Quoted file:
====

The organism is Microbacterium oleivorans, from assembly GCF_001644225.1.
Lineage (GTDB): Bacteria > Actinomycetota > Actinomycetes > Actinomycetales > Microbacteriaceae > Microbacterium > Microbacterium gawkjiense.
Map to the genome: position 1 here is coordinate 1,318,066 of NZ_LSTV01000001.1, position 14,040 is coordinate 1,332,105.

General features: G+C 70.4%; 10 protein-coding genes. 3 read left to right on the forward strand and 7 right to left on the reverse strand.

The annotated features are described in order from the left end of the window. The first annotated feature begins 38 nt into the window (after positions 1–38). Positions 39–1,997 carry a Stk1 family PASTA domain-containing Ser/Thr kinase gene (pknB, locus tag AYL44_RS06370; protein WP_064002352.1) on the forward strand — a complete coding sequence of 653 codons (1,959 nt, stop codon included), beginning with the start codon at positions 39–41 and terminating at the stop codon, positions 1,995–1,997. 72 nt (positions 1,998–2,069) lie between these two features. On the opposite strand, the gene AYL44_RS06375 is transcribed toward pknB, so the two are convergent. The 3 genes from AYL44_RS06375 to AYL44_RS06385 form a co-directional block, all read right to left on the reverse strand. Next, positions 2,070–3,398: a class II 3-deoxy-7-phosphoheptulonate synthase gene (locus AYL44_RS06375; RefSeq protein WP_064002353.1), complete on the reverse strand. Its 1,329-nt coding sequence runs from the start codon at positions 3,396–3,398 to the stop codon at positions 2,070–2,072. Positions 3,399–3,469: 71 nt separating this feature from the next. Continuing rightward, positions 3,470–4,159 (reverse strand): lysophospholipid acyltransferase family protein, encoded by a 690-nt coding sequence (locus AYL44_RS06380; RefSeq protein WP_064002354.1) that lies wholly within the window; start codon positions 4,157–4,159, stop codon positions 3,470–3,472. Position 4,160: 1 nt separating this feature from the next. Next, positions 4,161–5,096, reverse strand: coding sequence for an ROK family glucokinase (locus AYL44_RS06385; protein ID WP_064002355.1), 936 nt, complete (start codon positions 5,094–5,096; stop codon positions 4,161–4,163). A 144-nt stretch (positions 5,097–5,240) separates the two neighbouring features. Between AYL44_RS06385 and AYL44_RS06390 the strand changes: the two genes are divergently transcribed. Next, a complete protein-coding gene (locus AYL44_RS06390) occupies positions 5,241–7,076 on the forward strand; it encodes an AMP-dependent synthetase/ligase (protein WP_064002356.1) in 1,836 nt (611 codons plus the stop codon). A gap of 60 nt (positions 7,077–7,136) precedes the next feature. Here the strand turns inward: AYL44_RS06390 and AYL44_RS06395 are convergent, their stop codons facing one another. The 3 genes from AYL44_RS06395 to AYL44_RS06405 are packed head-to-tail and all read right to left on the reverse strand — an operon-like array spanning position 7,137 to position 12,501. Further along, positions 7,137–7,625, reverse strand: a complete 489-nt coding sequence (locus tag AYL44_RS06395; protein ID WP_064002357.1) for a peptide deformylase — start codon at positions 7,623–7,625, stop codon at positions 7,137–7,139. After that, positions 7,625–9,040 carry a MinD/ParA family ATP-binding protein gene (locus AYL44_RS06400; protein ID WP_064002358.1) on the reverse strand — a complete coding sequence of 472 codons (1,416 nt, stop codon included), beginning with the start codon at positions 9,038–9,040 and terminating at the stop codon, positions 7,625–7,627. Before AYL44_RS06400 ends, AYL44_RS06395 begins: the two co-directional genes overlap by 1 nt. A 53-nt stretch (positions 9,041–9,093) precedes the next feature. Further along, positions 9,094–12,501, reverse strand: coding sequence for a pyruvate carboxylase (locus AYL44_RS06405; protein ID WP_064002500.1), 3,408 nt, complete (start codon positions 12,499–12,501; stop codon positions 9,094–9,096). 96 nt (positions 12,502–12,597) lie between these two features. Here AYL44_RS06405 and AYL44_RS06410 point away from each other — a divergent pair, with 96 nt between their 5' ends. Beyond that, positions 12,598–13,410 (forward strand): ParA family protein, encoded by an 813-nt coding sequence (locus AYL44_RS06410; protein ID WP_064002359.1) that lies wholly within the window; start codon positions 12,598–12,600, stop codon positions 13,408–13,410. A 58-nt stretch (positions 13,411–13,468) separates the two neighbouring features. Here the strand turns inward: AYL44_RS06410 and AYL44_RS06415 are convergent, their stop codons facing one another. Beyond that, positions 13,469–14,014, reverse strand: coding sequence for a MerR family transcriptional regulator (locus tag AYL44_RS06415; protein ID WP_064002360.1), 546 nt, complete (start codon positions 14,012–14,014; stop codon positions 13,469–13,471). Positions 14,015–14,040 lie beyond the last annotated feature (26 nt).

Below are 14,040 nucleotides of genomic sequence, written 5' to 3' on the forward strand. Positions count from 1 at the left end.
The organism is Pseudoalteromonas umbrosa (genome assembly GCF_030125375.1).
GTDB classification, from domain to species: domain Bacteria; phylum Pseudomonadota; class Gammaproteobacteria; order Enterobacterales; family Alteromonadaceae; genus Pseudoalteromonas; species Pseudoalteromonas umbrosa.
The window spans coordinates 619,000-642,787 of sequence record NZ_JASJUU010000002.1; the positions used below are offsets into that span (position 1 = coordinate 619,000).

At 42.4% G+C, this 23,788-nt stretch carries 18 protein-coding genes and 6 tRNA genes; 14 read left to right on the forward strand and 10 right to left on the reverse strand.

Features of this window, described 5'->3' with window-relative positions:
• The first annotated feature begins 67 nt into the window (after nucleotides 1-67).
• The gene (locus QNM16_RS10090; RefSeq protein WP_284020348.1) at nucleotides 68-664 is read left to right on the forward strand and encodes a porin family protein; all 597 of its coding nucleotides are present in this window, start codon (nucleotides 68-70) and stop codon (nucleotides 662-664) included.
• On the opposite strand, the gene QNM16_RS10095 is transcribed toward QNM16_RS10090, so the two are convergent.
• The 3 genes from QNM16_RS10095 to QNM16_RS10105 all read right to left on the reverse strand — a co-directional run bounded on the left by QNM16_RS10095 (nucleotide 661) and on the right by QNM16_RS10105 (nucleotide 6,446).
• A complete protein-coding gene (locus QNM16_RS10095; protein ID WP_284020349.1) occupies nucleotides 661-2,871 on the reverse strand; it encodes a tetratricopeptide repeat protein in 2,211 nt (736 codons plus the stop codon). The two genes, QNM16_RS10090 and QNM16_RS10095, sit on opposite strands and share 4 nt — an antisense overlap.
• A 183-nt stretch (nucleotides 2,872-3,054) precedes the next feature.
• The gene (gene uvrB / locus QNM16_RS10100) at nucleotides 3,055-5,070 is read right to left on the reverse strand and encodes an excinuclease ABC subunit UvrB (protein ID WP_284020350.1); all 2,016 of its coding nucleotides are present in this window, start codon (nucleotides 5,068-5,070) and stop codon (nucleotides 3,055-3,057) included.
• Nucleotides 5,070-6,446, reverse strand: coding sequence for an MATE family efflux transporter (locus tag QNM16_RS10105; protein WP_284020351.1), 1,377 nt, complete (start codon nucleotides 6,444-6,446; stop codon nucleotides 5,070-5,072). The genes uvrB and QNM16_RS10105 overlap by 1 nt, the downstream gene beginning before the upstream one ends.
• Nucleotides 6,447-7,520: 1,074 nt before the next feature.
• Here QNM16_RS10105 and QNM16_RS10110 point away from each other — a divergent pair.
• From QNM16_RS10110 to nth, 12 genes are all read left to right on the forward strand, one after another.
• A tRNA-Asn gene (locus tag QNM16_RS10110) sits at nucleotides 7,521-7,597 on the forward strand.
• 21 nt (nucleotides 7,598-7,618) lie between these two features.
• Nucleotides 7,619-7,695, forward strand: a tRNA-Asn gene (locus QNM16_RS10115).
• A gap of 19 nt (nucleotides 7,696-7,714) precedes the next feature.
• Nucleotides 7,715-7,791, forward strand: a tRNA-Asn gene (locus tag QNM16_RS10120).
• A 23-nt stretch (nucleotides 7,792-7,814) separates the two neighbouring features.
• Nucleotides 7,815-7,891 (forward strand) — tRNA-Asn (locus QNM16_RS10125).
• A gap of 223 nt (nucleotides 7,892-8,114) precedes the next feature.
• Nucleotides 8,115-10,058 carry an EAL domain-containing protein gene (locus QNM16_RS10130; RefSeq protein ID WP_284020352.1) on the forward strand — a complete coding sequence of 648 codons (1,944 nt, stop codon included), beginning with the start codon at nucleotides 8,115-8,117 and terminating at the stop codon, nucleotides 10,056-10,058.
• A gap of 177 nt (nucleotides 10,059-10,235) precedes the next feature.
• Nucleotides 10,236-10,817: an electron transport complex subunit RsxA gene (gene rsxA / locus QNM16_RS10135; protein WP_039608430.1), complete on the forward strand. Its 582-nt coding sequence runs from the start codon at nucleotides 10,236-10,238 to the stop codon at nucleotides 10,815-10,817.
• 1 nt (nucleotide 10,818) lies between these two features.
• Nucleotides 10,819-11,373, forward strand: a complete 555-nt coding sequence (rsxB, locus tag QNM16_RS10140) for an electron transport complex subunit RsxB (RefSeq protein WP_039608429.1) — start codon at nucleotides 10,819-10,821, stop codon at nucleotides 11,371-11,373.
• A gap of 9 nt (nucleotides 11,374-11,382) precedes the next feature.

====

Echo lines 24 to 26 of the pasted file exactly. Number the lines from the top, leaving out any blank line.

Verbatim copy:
• 21 nt (nucleotides 7,598-7,618) lie between these two features.
• Nucleotides 7,619-7,695, forward strand: a tRNA-Asn gene (locus QNM16_RS10115).
• A gap of 19 nt (nucleotides 7,696-7,714) precedes the next feature.